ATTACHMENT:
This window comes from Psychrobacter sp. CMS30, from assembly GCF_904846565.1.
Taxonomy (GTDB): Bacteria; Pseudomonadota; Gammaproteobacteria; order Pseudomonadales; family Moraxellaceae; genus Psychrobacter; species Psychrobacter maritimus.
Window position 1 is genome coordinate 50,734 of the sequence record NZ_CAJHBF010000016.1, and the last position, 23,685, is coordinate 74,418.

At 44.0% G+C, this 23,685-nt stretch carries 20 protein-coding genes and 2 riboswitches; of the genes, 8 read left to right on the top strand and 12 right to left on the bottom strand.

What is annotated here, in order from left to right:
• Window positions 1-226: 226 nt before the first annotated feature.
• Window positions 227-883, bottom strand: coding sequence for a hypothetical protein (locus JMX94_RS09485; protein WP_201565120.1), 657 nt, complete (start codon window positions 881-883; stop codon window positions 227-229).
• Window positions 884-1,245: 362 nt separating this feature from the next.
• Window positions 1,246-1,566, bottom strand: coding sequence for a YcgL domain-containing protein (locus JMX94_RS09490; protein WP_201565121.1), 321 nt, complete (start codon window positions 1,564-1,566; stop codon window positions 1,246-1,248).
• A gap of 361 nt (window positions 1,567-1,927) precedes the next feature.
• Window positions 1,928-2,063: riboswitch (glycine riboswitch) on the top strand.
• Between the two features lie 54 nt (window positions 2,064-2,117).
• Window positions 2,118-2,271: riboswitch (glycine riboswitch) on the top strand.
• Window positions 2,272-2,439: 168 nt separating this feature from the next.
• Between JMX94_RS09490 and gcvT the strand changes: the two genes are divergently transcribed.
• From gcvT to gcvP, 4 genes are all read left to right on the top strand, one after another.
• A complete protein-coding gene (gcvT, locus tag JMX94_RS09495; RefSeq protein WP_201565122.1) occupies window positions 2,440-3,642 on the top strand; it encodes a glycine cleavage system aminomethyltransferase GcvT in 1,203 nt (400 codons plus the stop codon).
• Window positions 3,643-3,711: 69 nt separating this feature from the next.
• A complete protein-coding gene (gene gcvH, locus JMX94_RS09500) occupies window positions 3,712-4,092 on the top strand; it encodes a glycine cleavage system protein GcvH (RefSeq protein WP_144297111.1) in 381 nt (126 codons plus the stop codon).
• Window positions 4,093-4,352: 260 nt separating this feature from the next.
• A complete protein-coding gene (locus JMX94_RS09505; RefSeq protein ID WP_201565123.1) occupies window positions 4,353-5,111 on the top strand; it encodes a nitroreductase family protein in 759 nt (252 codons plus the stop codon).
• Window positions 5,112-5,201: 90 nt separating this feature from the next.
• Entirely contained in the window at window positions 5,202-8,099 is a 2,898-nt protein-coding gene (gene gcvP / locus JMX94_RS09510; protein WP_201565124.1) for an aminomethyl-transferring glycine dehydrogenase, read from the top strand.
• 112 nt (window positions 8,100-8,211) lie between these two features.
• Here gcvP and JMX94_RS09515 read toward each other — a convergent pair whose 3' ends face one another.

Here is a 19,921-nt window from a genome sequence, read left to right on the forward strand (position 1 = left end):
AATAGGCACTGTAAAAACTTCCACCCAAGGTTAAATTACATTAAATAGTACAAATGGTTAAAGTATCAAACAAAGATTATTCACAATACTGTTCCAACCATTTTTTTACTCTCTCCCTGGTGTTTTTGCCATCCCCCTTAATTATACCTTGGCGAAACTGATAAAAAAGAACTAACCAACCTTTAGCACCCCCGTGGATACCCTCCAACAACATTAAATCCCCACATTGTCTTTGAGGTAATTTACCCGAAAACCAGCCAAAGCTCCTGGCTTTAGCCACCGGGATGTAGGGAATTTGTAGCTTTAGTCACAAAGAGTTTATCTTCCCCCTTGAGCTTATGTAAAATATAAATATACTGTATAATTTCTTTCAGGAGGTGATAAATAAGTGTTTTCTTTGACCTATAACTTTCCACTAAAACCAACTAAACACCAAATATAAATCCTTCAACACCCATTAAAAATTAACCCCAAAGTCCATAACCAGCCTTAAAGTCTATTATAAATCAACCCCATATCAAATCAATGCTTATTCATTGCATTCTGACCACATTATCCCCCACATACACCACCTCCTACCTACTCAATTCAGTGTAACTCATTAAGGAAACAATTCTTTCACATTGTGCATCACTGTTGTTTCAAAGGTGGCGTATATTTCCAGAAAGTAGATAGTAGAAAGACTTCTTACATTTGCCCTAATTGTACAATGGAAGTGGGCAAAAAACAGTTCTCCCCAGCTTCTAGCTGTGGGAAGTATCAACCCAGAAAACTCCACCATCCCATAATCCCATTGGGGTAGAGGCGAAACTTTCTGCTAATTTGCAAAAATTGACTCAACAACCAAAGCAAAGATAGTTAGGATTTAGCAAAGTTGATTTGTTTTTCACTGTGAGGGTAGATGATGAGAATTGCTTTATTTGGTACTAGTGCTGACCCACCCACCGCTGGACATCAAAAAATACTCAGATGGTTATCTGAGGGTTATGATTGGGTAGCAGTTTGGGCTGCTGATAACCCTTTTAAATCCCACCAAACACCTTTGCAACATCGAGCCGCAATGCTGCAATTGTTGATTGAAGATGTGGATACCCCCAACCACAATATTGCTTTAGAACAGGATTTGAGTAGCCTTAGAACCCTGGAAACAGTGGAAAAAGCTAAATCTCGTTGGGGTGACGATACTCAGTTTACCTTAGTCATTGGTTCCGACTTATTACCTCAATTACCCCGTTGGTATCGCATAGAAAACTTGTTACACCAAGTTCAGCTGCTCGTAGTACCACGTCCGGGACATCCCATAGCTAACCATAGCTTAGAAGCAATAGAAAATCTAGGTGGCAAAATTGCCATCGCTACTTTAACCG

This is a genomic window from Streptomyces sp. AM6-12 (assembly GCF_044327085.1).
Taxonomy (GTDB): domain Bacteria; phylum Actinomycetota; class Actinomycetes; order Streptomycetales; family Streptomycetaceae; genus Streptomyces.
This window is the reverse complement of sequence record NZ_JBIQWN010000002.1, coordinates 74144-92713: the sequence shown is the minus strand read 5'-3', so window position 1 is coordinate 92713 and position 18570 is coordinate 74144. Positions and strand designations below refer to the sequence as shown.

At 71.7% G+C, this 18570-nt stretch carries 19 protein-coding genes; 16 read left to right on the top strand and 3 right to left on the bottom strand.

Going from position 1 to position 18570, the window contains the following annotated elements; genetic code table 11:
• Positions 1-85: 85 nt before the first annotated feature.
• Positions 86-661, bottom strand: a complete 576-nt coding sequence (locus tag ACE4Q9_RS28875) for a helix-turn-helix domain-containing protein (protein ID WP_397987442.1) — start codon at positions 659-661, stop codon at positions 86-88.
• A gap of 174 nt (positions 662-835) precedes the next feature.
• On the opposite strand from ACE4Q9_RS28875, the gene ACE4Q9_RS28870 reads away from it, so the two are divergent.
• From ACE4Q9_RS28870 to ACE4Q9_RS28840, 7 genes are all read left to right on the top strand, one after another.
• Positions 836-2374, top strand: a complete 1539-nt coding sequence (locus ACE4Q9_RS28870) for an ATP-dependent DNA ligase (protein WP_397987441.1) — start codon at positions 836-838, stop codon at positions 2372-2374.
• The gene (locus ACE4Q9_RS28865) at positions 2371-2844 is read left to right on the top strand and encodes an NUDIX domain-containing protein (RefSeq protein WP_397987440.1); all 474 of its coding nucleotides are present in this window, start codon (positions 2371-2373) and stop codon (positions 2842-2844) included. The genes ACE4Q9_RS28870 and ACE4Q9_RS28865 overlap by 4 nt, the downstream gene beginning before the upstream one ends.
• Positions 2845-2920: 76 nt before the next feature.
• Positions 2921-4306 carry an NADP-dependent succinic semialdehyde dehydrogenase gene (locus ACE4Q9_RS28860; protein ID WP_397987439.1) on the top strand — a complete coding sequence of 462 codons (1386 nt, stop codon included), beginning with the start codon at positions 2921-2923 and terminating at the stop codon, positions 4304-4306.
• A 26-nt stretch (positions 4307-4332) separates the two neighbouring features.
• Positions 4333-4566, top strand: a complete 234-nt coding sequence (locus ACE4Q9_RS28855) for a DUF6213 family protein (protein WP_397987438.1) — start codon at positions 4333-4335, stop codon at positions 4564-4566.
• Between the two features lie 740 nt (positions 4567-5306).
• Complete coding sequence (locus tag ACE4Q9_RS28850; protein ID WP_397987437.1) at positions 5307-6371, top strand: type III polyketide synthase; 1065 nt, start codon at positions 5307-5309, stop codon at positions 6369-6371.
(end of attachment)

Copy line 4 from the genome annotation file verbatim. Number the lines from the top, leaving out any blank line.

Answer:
At 44.0% G+C, this 23,685-nt stretch carries 20 protein-coding genes and 2 riboswitches; of the genes, 8 read left to right on the top strand and 12 right to left on the bottom strand.